This study was conducted in February 16th to 18th, 2016 on a beach located on the property denominated Treze de Maio and Costinha de Santo Antonio (06[degrees]58'17.59"S, 34[degrees]51'47.19"W), which is within the area of influence of the estuary of the Parafba River in the municipality of Lucena, state of Parafba, northeastern Brazil. The surrounding coastal environment is characterized by the presence of mangrove forests (Sassi, 1991) in non-urbanized areas and a large sand bank, which is exposed at low tide. The area is under the influence of the Atlantic Ocean (Medeiros, Hepp, Patricio, & Molozzi, 2016) and main tributaries on the right (Sanhaua, Tambia and Mandacaru Rivers) and left (Paroeira, Tiririm, Ribeira and Guia Rivers) margins of the estuary, which transport sediment and nutrients as well as domestic and industrial sewage (Sassi, 1991; Marcelino, Sassi, Cordeiro, & Costa, 2005). The area is not under the direct influence of the impact of the waves and has a beach with flat to slightly steep areas, with predominantly sandy-muddy and detritic bottoms (Sassi, 1991) (Figure 1).

Sampling and treatment of samples

A total of 21 crabs were captured using traps known locally as "manzua" [see Carvalho and Couto (2011)]. Five traps were linearly installed on the bed of a small affluent at a depth of approximately 2 m in the mangrove area at low tide. Each trap contained 100 g of bait consisting of a mixture of beef (90%) and fish (10%). The traps were examined every 24 hours for three days and captured specimens were removed. An oyster found cemented to the carapace of a crab was photographed immediately after collection (Figure 2). All specimens, including the basibiont were placed in plastic recipients with sea water, stored in a cold container and then fixed in 70% ethanol for subsequent identification. In the laboratory, the oyster was removed from the crab carapace. Crab is housed in the Paulo Young Invertebrate Collection, Department of Systematics and Ecology of the Universidade Federal da Paraiba (UFPB CRUSTACEA 6165 $), Joao Pessoa, Parafba, Brazil and oyster is deposited in the mollusc collection, Museu de Zoologia, Universidade de Sao Paulo (MZSP 131977), Sao Paulo, Brazil.


The caparace of Callinectes exasperates served as a favorable, sufficiently large, firm substrate for the opportunistic occupation of Ostrea cf. puelchana. The carapace is heavily armored, dorsoventrally flattened and relatively rough, composed of numerous small tubercles that offer favorable conditions as a biogenic surface for the settlement and growth of the oyster. The specimen of O. cf. puelchana had a wet weight of 0.81 g and a shell length of 27 mm, with the shell occupying an area of 4.3 [mm.sup.2]. The specimen of C. exasperates had a wet weight of 53.5 g and a carapace width of 104 mm. The epibiont covered about 20% of the dorsal surface of the carapace (Figure 2). The oyster was closely attached to the left side, covering 60 to 70% of the epibranchial surface and about 90% of the mesobranchial and metabranchial regions. The antero-ventral and postero-ventral parts of the left valve of the oyster were completely cemented to the carapace of the crab, while the antero-dorsal and postero-dorsal parts of the valve (except part of the submedian margins) were not cemented, and only loosely covered the carapace.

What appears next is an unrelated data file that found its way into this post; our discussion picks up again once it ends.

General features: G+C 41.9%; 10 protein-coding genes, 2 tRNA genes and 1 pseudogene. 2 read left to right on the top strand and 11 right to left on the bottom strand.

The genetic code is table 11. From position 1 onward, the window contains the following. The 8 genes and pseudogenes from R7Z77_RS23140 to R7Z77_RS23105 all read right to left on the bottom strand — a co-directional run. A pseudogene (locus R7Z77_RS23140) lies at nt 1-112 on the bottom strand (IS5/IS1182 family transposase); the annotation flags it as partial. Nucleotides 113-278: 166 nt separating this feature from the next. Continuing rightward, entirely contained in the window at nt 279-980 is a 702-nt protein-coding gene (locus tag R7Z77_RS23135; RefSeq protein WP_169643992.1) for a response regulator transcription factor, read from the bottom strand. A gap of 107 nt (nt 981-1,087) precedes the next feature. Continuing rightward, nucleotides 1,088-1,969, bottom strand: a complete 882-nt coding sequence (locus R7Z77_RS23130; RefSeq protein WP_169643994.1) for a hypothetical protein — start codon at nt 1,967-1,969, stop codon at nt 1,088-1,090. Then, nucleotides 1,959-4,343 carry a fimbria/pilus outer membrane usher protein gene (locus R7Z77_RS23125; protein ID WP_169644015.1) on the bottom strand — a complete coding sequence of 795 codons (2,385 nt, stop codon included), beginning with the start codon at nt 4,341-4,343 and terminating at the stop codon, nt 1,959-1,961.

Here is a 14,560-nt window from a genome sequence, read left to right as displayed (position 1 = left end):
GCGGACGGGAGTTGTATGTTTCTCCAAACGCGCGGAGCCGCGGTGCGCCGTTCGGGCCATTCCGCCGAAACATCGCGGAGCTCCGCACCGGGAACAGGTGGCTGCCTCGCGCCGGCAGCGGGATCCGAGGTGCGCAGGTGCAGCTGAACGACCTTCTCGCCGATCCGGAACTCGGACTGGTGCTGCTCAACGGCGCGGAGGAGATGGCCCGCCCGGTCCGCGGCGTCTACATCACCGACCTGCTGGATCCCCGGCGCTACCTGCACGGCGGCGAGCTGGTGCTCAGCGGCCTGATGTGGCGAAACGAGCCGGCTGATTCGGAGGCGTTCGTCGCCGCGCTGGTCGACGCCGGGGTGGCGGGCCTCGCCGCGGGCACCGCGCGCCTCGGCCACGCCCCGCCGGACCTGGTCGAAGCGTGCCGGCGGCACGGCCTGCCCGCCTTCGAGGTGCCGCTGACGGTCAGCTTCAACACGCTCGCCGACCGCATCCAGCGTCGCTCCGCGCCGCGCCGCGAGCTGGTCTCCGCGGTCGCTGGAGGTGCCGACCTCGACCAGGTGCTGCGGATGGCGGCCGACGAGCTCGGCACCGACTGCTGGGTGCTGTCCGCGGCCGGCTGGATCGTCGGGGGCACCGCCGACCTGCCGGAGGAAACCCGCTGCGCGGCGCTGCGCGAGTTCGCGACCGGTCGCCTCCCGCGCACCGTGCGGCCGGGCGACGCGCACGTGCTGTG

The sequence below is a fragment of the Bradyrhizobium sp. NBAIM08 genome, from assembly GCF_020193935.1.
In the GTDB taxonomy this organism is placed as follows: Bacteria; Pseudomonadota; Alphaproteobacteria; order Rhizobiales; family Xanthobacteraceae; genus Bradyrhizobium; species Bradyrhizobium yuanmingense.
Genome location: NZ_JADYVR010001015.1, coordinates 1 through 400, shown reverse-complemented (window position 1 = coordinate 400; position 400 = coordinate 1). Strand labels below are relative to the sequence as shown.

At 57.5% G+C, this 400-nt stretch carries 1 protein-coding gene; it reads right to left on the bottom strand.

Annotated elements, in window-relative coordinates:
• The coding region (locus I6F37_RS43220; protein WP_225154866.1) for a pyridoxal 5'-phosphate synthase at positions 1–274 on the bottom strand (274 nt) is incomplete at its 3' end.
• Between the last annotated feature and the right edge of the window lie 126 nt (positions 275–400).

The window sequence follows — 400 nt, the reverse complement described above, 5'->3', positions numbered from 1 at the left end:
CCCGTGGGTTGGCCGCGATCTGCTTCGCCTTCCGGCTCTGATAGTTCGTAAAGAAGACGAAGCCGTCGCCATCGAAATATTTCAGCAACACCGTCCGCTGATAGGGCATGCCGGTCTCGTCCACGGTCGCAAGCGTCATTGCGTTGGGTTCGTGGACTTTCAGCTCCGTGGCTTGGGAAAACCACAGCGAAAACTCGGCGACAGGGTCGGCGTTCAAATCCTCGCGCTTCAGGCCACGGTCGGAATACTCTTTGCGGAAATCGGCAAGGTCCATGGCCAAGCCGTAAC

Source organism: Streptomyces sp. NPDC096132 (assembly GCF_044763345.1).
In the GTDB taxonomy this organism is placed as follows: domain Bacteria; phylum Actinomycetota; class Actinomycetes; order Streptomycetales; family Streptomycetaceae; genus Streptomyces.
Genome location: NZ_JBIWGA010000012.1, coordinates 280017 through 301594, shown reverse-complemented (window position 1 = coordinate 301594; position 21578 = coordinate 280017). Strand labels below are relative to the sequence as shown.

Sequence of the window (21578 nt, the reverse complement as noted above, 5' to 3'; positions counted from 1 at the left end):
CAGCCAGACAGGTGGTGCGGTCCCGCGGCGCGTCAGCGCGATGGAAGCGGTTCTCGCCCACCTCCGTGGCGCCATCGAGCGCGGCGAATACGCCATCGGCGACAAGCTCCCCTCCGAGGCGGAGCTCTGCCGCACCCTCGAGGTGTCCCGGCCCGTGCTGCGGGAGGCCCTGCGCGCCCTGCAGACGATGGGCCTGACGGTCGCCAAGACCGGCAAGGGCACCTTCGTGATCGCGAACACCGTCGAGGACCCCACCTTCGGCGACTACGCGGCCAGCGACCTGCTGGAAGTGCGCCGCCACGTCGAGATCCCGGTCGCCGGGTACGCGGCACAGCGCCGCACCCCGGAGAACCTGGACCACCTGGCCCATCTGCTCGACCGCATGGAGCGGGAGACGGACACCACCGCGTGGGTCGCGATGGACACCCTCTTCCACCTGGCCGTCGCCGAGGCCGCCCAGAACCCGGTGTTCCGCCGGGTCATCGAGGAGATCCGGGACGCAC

Information on oysters as epibionts on recent mobile marine invertebrates is scarce (Winter & Masunari, 2006; Eschweile & Buschbaum, 2011). However, fossil records seem not to be uncommon (Cope, 1968; Bishop, 1981; Tshudy & Feldmann, 1988; Fernandez-Leborans, 2010; Paul & Simms, 2012; Zell et al., 2014). Such records include Liostrea roemeri (Quenstedt, 1843) attached to the shells of ammonites in the Jurassic to Cretaceous periods in northeastern Mexico (Zell et al., 2014) and Pycnodonta vesiculosa (Sowerby, 1823) living on the lobster Hoploparia stokesi (Weller, 1903) in the Cretaceous period in Antarctica (Tshudy & Feldmann, 1988). This is the first record of epibiosis between bivalves of the genus Ostrea Linnaeus, 1758 and crabs of the genus Callinectes Stimpson, 1860.